Google Scholar profile
I am a plant evolutionary ecologist. My research is grounded in natural history and combines ecology and evolution to ask how plants interact with and adapt to their environment. I am especially excited about how plant-insect interactions like pollination and herbivory shape plant trait evolution. I use a range of approaches in my research, from field observational studies at the continent scale, to common-garden plant metabolomics and lab experiments with caterpillars.
In the Barton group, I use field studies, greenhouse experiments, and niche modeling to understand how Antirrhinum majus flower color variation impacts plant-insect interactions and abiotic stress tolerance. This ecological foundation will identify potential selective agents on flower color, which we can then test experimentally.
Littorina Research Site
Google Scholar profile
I am an evolutionary biologist studying processes generating biological diversity – adaptation and speciation – and particularly their genomic basis and spatial patterns. For that, I combine field surveys, morphological and behavioural phenotyping, analyses of various genomic data sets, and computer simulations. I use the marine snail Littorina saxatilis as a model system. L. saxatilis occurs on rocky shores and has evolved two distinct ecotypes, adapted to wave-exposed vs. high-predation habitats, that coexist on the same shores and form hybrid zones.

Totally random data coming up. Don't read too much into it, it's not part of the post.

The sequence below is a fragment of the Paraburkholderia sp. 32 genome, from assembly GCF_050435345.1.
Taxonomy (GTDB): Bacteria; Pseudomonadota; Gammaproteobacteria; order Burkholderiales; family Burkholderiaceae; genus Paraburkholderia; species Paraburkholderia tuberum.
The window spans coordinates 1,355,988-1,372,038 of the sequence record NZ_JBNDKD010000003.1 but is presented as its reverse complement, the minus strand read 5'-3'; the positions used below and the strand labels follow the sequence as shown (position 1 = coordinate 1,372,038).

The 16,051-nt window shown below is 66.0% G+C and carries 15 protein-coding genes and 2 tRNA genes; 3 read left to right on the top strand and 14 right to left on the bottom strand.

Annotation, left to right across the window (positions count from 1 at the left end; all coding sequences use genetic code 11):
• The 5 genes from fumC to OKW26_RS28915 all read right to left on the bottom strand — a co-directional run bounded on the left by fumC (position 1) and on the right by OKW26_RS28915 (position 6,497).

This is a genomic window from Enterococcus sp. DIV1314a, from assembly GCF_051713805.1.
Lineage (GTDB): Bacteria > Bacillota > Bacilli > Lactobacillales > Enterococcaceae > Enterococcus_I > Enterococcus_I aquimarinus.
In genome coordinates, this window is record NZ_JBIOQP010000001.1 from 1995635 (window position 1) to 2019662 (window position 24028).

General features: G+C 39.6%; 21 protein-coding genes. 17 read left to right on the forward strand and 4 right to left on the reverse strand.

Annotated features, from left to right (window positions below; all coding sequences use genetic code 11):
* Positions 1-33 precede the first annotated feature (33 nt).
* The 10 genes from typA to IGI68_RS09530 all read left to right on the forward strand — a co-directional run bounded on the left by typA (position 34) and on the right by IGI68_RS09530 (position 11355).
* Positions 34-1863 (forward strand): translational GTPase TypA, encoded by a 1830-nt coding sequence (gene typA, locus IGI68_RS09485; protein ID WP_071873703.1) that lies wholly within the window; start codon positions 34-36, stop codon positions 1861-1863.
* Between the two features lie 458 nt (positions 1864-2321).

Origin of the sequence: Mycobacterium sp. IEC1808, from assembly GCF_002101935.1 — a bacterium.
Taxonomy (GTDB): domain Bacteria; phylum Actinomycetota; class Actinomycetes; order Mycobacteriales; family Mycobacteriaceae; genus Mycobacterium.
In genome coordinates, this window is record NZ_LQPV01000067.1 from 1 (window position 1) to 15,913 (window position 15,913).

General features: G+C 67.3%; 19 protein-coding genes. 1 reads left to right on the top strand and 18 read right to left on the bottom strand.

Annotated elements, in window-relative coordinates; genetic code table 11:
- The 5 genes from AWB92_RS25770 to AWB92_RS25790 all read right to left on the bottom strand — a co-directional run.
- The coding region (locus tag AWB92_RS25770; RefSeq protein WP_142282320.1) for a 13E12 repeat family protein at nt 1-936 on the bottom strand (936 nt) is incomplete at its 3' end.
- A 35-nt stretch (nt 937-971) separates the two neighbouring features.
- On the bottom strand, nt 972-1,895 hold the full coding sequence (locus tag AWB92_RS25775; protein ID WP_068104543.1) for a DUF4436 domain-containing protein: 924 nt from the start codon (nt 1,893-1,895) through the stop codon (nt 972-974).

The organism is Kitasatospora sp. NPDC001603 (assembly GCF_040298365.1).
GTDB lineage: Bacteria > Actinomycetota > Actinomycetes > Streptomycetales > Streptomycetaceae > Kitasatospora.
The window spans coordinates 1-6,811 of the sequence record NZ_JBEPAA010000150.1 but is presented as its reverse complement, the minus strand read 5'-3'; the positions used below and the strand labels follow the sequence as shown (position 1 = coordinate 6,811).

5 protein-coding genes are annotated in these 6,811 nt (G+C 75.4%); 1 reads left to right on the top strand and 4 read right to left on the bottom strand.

Because hybrid zones between ecotypes occur in multiple geographical locations across Europe, this system is ideal to study parallel evolution – a process where the same trait evolves repeatedly in the same direction in independent populations. Studying parallel evolution is important as it allows for insights into the predictability and repeatability of evolution.
My project at IST Austria aims at understanding parallel evolution in great detail. In particular, I am interested in the origin of genomic variation that makes parallel evolution possible – does it emerge from new mutation, gene flow, or variation that has long been segregating within populations? To answer this question, I will combine mathematical and simulation approaches with empirical genomic data.